Thrombin-activatable fibrinolysis inhibitor

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Term thrombin-activatable fibrinolysis inhibitor may refer to:

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DD-transpeptidase bacterial enzyme that catalyzes the transfer of the R-Laca-D-alanyl moiety of R-L-aca-D-alanyl-D-alanine carbonyl donors to the γ-OH of their active-site serine and from this to a final acceptor

DD-transpeptidase is a bacterial enzyme that catalyzes the transfer of the R-L-aca-D-alanyl moiety of R-L-aca-D-alanyl-D-alanine carbonyl donors to the γ-OH of their active-site serine and from this to a final acceptor. It is involved in bacterial cell wall biosynthesis, namely, the transpeptidation that crosslinks the peptide side chains of peptidoglycan strands.

An exopeptidase is any peptidase that catalyzes the cleavage of the terminal peptide bond; the process releases a single amino acid or dipeptide from the peptide chain. Depending on whether the amino acid is released from the amino or the carboxy terminal, an exopeptidase is further classified as an aminopeptidase or a carboxypeptidase, respectively. Thus, an aminopeptidase, an enzyme in the brush border of the small intestine, will cleave a single amino acid from the amino terminal, whereas carboxypeptidase, which is a digestive enzyme present in pancreatic juice, will cleave a single amino acid from the carboxylic end of the peptide.

Carboxypeptidase Enzymes that act at a free C-terminus of a polypeptide to liberate a single amino acid residue

A carboxypeptidase is a protease enzyme that hydrolyzes (cleaves) a peptide bond at the carboxy-terminal (C-terminal) end of a protein or peptide. This is in contrast to an aminopeptidases, which cleave peptide bonds at the N-terminus of proteins. Humans, animals, bacteria and plants contain several types of carboxypeptidases that have diverse functions ranging from catabolism to protein maturation.

A metalloexopeptidase is a type of enzyme that acts as a metalloproteinase exopeptidase. These enzymes have a catalytic mechanism involving a metal, often zinc. They function in molecular biology as agents that cut the terminal peptide bonds ending peptide chains. Analogous to slicing the end off a loaf of bread, the process releases a single amino acid for use.

Carboxypeptidase E protein-coding gene in the species Homo sapiens

Carboxypeptidase E (CPE), also known as carboxypeptidase H (CPH) and enkephalin convertase, is an enzyme that in humans is encoded by the CPE gene. This enzyme catalyzes the release of C-terminal arginine or lysine residues from polypeptides.

Carboxypeptidase B is a carboxypeptidase that preferentially acts upon basic amino acids, such as arginine and lysine. This serum enzyme is also responsible for rapidly metabolizing the C5a protein into C5a des-Arg, with one less amino acid.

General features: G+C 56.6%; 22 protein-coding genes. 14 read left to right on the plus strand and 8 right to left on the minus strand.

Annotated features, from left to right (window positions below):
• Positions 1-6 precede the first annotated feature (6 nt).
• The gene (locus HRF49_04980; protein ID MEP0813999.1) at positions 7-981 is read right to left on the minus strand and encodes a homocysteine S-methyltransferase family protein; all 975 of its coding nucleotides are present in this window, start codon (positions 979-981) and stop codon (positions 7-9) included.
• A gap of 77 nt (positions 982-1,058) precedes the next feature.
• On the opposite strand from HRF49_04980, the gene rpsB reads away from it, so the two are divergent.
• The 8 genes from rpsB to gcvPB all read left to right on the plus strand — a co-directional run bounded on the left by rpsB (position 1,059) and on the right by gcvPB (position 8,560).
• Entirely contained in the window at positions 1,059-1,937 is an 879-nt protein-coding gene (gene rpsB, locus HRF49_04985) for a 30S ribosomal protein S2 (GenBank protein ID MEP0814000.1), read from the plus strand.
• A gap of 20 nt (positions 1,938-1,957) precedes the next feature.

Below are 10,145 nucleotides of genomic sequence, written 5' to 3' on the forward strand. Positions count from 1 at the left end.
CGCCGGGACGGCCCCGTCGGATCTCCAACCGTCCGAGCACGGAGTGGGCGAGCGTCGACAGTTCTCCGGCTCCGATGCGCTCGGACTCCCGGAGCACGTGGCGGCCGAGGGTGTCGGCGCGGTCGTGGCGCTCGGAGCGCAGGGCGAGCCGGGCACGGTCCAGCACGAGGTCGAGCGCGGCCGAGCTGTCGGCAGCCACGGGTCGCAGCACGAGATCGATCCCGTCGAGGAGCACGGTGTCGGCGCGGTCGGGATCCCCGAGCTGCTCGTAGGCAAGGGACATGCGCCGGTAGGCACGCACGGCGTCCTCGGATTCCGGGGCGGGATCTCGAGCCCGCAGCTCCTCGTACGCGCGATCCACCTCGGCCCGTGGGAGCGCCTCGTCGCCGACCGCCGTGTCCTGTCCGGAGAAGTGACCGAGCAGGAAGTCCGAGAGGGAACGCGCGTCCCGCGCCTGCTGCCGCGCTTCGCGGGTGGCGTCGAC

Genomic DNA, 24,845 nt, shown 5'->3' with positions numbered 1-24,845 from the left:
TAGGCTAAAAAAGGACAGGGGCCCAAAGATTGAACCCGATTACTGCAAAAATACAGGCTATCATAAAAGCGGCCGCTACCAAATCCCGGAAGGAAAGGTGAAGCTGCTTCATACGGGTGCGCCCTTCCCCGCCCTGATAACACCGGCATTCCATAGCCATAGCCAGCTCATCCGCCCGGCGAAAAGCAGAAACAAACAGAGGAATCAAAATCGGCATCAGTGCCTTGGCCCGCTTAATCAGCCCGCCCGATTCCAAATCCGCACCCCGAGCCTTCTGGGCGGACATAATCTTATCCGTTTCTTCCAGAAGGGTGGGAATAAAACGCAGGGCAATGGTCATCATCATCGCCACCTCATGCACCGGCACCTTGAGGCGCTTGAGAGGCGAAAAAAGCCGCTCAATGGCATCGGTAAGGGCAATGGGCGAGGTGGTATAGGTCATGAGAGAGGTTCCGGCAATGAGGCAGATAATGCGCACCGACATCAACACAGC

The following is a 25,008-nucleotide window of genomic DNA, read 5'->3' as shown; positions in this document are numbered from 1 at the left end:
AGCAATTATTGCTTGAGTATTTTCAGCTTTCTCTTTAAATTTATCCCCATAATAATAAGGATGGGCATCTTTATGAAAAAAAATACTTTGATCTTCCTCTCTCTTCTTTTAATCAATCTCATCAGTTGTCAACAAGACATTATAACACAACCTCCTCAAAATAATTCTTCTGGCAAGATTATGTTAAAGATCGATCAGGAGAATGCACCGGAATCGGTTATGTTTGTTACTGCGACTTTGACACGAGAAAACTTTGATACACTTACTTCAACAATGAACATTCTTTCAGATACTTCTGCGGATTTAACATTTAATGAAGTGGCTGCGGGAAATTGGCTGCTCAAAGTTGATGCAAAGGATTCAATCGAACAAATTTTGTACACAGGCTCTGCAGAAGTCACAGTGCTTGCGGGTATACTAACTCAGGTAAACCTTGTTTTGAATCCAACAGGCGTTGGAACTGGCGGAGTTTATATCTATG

Carboxypeptidase A

Carboxypeptidase A usually refers to the pancreatic exopeptidase that hydrolyzes peptide bonds of C-terminal residues with aromatic or aliphatic side-chains. Most scientists in the field now refer to this enzyme as CPA1, and to a related pancreatic carboxypeptidase as CPA2.

Glutamate carboxypeptidase is an enzyme. This enzyme catalyses the following chemical reaction

Carboxypeptidase C is an enzyme. This enzyme catalyses the following chemical reaction

Carboxypeptidase B2 mammalian protein found in Homo sapiens

Carboxypeptidase B2 (CPB2), also known as carboxypeptidase U (CPU), plasma carboxypeptidase B (pCPB) or thrombin-activatable fibrinolysis inhibitor (TAFI), is an enzyme that, in humans, is encoded by the gene CPB2.

Thomas A. Steitz American biochemist

Thomas Arthur Steitz was an American biochemist, a Sterling Professor of Molecular Biophysics and Biochemistry at Yale University, and investigator at the Howard Hughes Medical Institute, best known for his pioneering work on the ribosome.

Lysosomal Pro-Xaa carboxypeptidase is an enzyme. This enzyme catalyses the following chemical reaction

Lysine carboxypeptidase is an enzyme. This enzyme catalyses the following chemical reaction

Gly-Xaa carboxypeptidase is an enzyme. This enzyme catalyses the following chemical reaction

Muramoylpentapeptide carboxypeptidase is an enzyme. This enzyme catalyses the following chemical reaction.

Carboxypeptidase M is an enzyme. This enzyme catalyses the following chemical reaction

Muramoyltetrapeptide carboxypeptidase is an enzyme. This enzyme catalyses the following chemical reaction

Zinc D-Ala-D-Ala carboxypeptidase (EC 3.4.17.14, Zn2+ G peptidase, D-alanyl-D-alanine hydrolase, D-alanyl-D-alanine-cleaving carboxypeptidase, DD-carboxypeptidase, G enzyme, DD-carboxypeptidase-transpeptidase) is an enzyme. This enzyme catalyses the following chemical reaction

Tubulinyl-Tyr carboxypeptidase is an enzyme. This enzyme catalyses the following chemical reaction

Carboxypeptidase D can refer to one of several enzymes. A family of serine carboxypeptidases includes is an enzyme. This enzyme has an optimal pH of 4.5-6.0, is inhibited by diisopropyl fluorophosphate, and catalyses the following chemical reaction